The JWST requires a total of six things to complete and operate it:
- The Optical Telescope Element (OTE), which includes the 18 primary mirrors, the secondary and tertiary mirrors, and the supporting backplane.
- The Integrated Science Instrument Module, which contains the four major instruments of JWST, and is what makes use of the light gathered by the OTE.
- The Spacecraft Element, which includes the sunshield and the bus, which provides power, steering, and control over the spacecraft.
- Integration and testing of the components, because you’d better test that the pieces work properly with one another when they’re put together, not just separately on their own.
- The launch and deployment, and
- the cost of five years of human support and operation.
The original cost estimate was $5.1 billion, and included the first five elements only. The 2013 launch date was never settled upon, and the optimistic estimate associated with the $5.1 billion figure was 2014. When the cost went up to $6.5 billion and the launch date got pushed to 2015, that was really NASA’s fault. I don’t want you to come away with the impression that NASA is blameless in this; there really was budget mismanagement. This happened last year.
How did it happen? As my source tells it,
During 2010 the project held its next major review: the Critical Design Review. By this time the 2014 launch date had started to appear not credible. Therefore, Senator B. Mikulski, chair of the appropriation subcommittee responsible for NASA, called for an independent review of the project in the Summer 2010. The Independent Comprehensive Review Panel found that the project had not been properly managed, primarily due to the lack of near term reserves which for a project of this complexity are needed to make sure that things stay on track when issues are discovered.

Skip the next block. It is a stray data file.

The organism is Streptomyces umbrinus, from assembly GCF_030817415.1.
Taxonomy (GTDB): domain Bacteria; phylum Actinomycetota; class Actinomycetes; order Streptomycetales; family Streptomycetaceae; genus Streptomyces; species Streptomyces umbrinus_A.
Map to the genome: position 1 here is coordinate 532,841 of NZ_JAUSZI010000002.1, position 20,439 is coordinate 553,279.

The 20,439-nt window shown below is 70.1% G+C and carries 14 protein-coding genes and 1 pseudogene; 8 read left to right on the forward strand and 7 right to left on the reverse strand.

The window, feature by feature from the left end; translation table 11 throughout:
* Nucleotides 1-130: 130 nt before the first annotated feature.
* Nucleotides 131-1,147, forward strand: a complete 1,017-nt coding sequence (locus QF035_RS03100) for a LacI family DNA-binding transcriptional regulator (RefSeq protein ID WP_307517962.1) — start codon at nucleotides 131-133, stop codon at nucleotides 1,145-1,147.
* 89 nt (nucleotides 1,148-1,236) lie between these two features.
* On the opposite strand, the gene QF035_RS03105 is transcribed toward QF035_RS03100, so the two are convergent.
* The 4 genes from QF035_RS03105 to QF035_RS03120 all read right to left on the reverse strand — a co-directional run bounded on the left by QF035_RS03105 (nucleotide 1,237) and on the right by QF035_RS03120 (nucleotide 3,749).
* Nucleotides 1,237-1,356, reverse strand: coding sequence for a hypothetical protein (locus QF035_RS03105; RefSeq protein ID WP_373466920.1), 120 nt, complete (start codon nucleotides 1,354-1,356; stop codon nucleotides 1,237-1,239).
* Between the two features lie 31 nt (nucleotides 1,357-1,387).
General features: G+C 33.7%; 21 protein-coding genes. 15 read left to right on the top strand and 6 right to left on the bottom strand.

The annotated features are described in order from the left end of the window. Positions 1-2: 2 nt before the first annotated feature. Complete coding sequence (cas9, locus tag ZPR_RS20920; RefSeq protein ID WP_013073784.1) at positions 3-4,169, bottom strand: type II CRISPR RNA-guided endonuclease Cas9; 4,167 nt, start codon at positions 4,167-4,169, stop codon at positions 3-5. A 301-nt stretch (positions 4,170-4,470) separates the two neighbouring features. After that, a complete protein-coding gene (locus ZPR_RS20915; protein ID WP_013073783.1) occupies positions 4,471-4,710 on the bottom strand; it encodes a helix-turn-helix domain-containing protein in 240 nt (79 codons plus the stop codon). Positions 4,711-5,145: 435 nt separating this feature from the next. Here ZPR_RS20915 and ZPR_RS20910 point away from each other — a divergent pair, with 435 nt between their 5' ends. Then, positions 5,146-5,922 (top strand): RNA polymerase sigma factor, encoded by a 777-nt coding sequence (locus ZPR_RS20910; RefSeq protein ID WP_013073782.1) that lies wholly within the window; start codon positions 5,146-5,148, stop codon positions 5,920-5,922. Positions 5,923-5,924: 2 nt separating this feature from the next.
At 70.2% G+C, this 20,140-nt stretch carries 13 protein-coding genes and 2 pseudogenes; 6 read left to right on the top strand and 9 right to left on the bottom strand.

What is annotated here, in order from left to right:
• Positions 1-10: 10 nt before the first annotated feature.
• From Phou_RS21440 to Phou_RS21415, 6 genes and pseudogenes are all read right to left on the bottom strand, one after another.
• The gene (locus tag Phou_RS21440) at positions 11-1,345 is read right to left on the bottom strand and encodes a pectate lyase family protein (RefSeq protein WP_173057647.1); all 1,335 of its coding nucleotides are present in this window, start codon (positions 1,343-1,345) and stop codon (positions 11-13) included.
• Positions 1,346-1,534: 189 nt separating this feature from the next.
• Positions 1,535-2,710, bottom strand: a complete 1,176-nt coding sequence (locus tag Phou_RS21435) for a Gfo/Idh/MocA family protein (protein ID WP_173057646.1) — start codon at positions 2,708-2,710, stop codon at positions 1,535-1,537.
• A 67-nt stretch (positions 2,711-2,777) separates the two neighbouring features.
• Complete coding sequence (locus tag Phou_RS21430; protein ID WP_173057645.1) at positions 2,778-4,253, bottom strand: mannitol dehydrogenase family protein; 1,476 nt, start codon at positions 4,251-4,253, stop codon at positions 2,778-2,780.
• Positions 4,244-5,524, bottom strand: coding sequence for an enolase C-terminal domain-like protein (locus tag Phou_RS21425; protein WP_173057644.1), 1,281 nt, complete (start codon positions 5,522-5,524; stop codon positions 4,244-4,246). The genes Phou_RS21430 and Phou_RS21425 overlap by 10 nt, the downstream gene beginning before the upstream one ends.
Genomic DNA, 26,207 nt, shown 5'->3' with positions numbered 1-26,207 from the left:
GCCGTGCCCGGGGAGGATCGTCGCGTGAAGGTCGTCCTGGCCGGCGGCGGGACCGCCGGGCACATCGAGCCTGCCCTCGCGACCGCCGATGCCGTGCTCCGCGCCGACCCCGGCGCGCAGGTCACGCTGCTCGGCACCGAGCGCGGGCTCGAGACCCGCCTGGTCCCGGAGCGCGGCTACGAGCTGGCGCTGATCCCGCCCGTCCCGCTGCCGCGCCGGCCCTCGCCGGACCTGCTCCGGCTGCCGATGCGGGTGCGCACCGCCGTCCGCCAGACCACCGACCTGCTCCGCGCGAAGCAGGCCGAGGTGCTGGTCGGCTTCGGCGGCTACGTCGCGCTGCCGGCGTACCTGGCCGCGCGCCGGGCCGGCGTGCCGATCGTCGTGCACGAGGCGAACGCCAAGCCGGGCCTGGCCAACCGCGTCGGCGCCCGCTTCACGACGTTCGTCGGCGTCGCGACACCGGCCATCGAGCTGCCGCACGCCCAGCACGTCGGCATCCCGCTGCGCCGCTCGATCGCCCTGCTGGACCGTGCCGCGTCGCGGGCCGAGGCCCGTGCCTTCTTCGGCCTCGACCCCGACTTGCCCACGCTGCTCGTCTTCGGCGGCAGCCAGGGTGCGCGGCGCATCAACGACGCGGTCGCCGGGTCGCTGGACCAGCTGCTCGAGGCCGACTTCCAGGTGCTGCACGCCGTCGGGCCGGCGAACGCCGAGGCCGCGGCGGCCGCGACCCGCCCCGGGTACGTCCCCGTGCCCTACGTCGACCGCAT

In other words, the mismanagement was primarily not keeping enough cash-on-hand to deal with unexpected issues when they came up. This resulted in a new figure of $6.5 billion and a new launch date of 2015.
This is important. The Independent Comprehensive Review Panel, when it came up with the $6.5 billion / 2015 figure, said that it was contingent. Upon what?
The ICRP conclusion was that the earliest JWST could be launched was late 2015 for a total cost of $6.5B of which $250M extra had to be provided in each of 2011 and 2012. They stated clearly that this was the earliest and cheapest way to launch JWST and any delay would result in a more expensive mission.
(Bold emphasis mine.)
So the government did an independent review of James Webb in 2010, determined what the quickest and cheapest way to complete it was, and what was needed to make that happen. They then didn’t provide the funds for it, and now further allow the blame to fall on NASA for the delays and cost overruns that they knew would happen.
As my source tells it,
Unfortunately, the extra funding required for the 2015 launch date never became available with the resulting slip in launch date to 2018 and the additional ~$1-1.5B of extra cost due to the delay. The cost to construction for JWST has not been made public as of this time but it has been quoted to be between $7.5-8B which would agree with the broad argument above. We know that the new budget includes the appropriate level of reserves and schedule margin and addresses the issues raised by the ICRP.